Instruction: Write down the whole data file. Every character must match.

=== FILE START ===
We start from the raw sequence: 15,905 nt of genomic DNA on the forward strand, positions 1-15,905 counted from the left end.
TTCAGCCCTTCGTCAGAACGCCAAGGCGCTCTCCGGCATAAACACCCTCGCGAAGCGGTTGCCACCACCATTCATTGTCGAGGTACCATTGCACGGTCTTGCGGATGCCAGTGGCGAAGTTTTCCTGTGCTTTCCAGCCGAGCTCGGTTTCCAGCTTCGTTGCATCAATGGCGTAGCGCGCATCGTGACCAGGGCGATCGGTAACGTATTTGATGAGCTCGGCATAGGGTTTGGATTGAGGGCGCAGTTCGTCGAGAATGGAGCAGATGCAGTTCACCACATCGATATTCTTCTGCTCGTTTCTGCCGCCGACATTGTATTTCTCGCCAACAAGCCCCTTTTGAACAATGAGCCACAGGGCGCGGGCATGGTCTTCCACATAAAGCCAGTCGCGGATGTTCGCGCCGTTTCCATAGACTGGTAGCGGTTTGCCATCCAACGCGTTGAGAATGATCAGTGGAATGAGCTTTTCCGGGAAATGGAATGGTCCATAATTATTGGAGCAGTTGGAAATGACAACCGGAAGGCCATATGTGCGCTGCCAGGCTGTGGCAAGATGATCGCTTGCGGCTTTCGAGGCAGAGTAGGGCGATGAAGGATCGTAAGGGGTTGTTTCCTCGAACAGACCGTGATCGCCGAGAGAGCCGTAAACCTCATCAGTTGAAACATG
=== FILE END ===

We start from the raw sequence: 15,905 nt of genomic DNA on the forward strand, positions 1-15,905 counted from the left end.
TTCAGCCCTTCGTCAGAACGCCAAGGCGCTCTCCGGCATAAACACCCTCGCGAAGCGGTTGCCACCACCATTCATTGTCGAGGTACCATTGCACGGTCTTGCGGATGCCAGTGGCGAAGTTTTCCTGTGCTTTCCAGCCGAGCTCGGTTTCCAGCTTCGTTGCATCAATGGCGTAGCGCGCATCGTGACCAGGGCGATCGGTAACGTATTTGATGAGCTCGGCATAGGGTTTGGATTGAGGGCGCAGTTCGTCGAGAATGGAGCAGATGCAGTTCACCACATCGATATTCTTCTGCTCGTTTCTGCCGCCGACATTGTATTTCTCGCCAACAAGCCCCTTTTGAACAATGAGCCACAGGGCGCGGGCATGGTCTTCCACATAAAGCCAGTCGCGGATGTTCGCGCCGTTTCCATAGACTGGTAGCGGTTTGCCATCCAACGCGTTGAGAATGATCAGTGGAATGAGCTTTTCCGGGAAATGGAATGGTCCATAATTATTGGAGCAGTTGGAAATGACAACCGGAAGGCCATATGTGCGCTGCCAGGCTGTGGCAAGATGATCGCTTGCGGCTTTCGAGGCAGAGTAGGGCGATGAAGGATCGTAAGGGGTTGTTTCCTCGAACAGACCGTGATCGCCGAGAGAGCCGTAAACCTCATCAGTTGAAACATG